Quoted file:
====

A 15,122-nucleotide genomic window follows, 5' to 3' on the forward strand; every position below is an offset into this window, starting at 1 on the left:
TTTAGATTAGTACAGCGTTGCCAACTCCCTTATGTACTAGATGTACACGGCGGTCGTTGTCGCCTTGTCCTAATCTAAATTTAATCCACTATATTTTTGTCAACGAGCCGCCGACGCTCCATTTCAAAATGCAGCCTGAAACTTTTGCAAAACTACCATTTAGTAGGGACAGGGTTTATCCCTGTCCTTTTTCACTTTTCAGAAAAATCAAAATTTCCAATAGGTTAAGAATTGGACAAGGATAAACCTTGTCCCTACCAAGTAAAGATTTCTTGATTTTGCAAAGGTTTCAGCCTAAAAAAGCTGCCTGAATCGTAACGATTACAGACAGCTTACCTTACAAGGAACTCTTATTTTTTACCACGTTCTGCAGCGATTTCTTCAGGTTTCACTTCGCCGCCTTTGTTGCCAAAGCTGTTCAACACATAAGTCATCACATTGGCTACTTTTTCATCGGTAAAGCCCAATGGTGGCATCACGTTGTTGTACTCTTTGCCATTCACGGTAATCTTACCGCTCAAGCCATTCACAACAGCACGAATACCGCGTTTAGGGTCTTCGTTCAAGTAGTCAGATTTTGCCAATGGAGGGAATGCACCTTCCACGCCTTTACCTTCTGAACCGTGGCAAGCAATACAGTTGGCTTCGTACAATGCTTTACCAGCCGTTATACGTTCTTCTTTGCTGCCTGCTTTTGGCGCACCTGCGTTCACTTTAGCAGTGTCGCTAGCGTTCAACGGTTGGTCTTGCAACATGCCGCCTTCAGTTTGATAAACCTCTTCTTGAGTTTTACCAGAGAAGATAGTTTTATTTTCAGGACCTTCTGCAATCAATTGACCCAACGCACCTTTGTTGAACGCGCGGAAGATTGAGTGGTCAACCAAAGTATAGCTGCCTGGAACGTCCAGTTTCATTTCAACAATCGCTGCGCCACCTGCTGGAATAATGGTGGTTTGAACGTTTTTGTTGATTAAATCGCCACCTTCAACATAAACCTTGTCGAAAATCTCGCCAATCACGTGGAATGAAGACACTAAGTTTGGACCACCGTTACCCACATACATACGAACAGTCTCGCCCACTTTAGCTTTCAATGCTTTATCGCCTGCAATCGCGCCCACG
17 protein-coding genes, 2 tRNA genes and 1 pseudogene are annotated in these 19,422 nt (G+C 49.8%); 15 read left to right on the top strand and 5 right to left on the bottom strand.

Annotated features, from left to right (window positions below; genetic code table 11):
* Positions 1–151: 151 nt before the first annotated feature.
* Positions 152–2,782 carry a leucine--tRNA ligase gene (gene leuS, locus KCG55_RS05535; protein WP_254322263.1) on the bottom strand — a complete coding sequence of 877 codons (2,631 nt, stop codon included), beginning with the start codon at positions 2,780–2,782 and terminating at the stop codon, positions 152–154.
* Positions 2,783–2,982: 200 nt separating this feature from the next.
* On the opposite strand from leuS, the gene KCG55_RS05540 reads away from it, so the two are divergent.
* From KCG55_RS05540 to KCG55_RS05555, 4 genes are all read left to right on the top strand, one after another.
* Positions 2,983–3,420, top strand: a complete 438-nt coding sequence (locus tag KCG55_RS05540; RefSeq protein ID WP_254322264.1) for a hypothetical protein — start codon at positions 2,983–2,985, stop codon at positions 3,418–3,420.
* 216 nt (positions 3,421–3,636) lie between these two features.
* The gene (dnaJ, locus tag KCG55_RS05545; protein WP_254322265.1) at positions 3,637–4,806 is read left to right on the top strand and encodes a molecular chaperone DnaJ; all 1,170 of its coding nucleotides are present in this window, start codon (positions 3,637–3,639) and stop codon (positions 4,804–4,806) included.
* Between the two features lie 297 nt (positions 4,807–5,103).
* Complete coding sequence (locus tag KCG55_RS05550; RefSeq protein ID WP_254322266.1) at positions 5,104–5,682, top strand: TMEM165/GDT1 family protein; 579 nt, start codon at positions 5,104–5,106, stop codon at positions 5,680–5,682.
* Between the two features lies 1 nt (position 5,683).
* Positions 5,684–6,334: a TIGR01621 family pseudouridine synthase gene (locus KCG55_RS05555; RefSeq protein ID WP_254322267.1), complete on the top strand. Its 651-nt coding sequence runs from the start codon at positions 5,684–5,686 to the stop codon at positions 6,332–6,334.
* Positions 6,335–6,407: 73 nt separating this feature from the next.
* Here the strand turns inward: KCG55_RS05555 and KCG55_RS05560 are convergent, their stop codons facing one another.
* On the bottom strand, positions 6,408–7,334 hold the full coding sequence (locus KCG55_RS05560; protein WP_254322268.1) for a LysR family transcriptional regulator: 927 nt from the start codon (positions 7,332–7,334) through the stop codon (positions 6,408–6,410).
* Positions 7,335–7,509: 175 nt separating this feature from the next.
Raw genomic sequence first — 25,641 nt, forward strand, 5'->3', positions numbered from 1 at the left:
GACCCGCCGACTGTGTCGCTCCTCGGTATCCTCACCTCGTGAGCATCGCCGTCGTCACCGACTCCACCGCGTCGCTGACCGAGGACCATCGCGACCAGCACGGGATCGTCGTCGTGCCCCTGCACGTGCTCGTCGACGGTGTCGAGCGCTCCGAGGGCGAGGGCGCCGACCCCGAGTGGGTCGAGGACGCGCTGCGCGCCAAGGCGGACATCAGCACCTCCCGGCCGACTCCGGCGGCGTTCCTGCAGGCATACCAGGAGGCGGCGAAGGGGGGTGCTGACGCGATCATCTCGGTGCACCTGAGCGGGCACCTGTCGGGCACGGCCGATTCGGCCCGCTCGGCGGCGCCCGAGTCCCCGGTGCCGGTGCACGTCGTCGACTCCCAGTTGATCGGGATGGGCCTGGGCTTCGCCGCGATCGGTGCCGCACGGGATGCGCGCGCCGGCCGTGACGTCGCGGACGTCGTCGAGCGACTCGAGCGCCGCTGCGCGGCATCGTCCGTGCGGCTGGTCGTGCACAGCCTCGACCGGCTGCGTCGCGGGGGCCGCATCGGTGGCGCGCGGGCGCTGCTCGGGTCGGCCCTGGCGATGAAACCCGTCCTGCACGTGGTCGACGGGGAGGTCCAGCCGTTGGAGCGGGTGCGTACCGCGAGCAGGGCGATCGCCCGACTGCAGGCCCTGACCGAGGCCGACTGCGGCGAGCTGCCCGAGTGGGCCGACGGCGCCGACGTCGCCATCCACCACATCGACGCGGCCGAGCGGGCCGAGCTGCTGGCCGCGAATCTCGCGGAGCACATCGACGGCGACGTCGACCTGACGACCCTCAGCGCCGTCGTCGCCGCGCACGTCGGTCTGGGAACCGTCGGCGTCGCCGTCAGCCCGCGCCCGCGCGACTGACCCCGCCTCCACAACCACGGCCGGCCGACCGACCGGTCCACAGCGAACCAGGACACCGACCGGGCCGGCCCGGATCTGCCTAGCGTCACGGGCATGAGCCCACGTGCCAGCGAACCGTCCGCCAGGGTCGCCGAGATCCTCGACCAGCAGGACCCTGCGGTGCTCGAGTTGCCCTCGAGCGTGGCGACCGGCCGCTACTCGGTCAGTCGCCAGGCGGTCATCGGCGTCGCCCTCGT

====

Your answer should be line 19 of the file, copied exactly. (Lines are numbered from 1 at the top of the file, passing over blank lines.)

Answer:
* On the bottom strand, positions 6,408–7,334 hold the full coding sequence (locus KCG55_RS05560; protein WP_254322268.1) for a LysR family transcriptional regulator: 927 nt from the start codon (positions 7,332–7,334) through the stop codon (positions 6,408–6,410).